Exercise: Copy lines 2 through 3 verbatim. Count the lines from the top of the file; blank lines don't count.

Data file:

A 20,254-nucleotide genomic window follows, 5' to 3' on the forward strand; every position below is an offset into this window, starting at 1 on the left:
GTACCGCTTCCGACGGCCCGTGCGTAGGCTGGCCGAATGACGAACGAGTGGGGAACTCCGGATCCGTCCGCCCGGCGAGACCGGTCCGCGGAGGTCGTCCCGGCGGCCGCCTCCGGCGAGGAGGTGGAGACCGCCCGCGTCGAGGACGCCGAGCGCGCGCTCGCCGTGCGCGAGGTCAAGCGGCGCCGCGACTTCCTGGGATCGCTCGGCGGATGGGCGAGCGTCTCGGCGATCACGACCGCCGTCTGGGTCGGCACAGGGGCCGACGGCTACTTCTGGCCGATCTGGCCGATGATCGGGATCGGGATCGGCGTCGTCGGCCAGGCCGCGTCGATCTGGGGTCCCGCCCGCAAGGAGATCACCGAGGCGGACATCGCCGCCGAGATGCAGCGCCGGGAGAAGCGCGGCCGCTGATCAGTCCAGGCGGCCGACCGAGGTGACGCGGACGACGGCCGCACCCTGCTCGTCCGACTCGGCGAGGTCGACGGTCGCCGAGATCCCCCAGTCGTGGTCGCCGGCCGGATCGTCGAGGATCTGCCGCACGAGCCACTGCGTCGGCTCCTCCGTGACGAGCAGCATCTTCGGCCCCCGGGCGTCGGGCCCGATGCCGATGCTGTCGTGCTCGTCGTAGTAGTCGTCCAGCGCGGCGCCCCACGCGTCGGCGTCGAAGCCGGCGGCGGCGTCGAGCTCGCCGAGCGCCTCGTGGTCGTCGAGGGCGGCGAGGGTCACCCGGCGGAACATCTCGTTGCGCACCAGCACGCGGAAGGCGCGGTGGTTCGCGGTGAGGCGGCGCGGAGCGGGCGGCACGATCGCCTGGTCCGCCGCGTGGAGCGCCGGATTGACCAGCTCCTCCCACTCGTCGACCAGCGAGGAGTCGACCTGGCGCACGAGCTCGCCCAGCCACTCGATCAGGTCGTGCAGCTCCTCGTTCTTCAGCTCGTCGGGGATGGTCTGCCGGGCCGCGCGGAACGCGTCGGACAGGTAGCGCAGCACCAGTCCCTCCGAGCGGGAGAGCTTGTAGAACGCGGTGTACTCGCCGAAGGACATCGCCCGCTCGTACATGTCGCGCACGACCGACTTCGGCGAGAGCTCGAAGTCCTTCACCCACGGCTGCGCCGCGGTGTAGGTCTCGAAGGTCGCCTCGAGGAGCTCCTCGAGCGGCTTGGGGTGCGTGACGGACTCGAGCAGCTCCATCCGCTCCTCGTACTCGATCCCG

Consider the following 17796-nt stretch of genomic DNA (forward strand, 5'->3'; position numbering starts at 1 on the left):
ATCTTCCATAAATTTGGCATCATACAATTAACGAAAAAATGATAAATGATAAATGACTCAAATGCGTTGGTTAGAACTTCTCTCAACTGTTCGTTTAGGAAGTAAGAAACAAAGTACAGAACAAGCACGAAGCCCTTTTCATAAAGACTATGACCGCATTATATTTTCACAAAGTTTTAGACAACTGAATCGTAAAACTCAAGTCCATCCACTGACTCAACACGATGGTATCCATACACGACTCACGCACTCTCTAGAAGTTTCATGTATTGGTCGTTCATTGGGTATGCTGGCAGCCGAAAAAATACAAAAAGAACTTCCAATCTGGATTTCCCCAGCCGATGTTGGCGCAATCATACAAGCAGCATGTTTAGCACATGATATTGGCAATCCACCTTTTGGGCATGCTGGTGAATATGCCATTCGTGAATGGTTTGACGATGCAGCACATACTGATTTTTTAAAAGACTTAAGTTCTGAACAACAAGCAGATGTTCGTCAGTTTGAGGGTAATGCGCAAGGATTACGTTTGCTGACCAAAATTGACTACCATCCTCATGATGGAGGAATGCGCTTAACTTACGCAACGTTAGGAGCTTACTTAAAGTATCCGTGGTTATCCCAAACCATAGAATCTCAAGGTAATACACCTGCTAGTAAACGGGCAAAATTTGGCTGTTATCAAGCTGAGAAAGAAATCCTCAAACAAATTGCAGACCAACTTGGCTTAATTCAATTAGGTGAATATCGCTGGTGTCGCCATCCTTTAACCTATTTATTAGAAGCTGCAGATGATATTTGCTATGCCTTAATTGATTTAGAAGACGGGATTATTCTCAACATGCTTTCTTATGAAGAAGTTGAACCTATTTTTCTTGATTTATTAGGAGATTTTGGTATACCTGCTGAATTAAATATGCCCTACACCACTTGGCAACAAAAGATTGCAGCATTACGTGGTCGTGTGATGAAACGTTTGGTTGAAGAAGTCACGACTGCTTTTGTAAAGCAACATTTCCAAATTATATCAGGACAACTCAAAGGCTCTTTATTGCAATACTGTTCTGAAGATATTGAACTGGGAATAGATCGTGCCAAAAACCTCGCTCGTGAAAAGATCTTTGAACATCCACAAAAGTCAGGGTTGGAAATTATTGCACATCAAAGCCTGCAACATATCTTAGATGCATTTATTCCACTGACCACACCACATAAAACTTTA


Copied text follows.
GTACCGCTTCCGACGGCCCGTGCGTAGGCTGGCCGAATGACGAACGAGTGGGGAACTCCGGATCCGTCCGCCCGGCGAGACCGGTCCGCGGAGGTCGTCCCGGCGGCCGCCTCCGGCGAGGAGGTGGAGACCGCCCGCGTCGAGGACGCCGAGCGCGCGCTCGCCGTGCGCGAGGTCAAGCGGCGCCGCGACTTCCTGGGATCGCTCGGCGGATGGGCGAGCGTCTCGGCGATCACGACCGCCGTCTGGGTCGGCACAGGGGCCGACGGCTACTTCTGGCCGATCTGGCCGATGATCGGGATCGGGATCGGCGTCGTCGGCCAGGCCGCGTCGATCTGGGGTCCCGCCCGCAAGGAGATCACCGAGGCGGACATCGCCGCCGAGATGCAGCGCCGGGAGAAGCGCGGCCGCTGATCAGTCCAGGCGGCCGACCGAGGTGACGCGGACGACGGCCGCACCCTGCTCGTCCGACTCGGCGAGGTCGACGGTCGCCGAGATCCCCCAGTCGTGGTCGCCGGCCGGATCGTCGAGGATCTGCCGCACGAGCCACTGCGTCGGCTCCTCCGTGACGAGCAGCATCTTCGGCCCCCGGGCGTCGGGCCCGATGCCGATGCTGTCGTGCTCGTCGTAGTAGTCGTCCAGCGCGGCGCCCCACGCGTCGGCGTCGAAGCCGGCGGCGGCGTCGAGCTCGCCGAGCGCCTCGTGGTCGTCGAGGGCGGCGAGGGTCACCCGGCGGAACATCTCGTTGCGCACCAGCACGCGGAAGGCGCGGTGGTTCGCGGTGAGGCGGCGCGGAGCGGGCGGCACGATCGCCTGGTCCGCCGCGTGGAGCGCCGGATTGACCAGCTCCTCCCACTCGTCGACCAGCGAGGAGTCGACCTGGCGCACGAGCTCGCCCAGCCACTCGATCAGGTCGTGCAGCTCCTCGTTCTTCAGCTCGTCGGGGATGGTCTGCCGGGCCGCGCGGAACGCGTCGGACAGGTAGCGCAGCACCAGTCCCTCCGAGCGGGAGAGCTTGTAGAACGCGGTGTACTCGCCGAAGGACATCGCCCGCTCGTACATGTCGCGCACGACCGACTTCGGCGAGAGCTCGAAGTCCTTCACCCACGGCTGCGCCGCGGTGTAGGTCTCGAAGGTCGCCTCGAGGAGCTCCTCGAGCGGCTTGGGGTGCGTGACGGACTCGAGCAGCTCCATCCGCTCCTCGTACTCGATCCCG

Consider the following 17796-nt stretch of genomic DNA (forward strand, 5'->3'; position numbering starts at 1 on the left):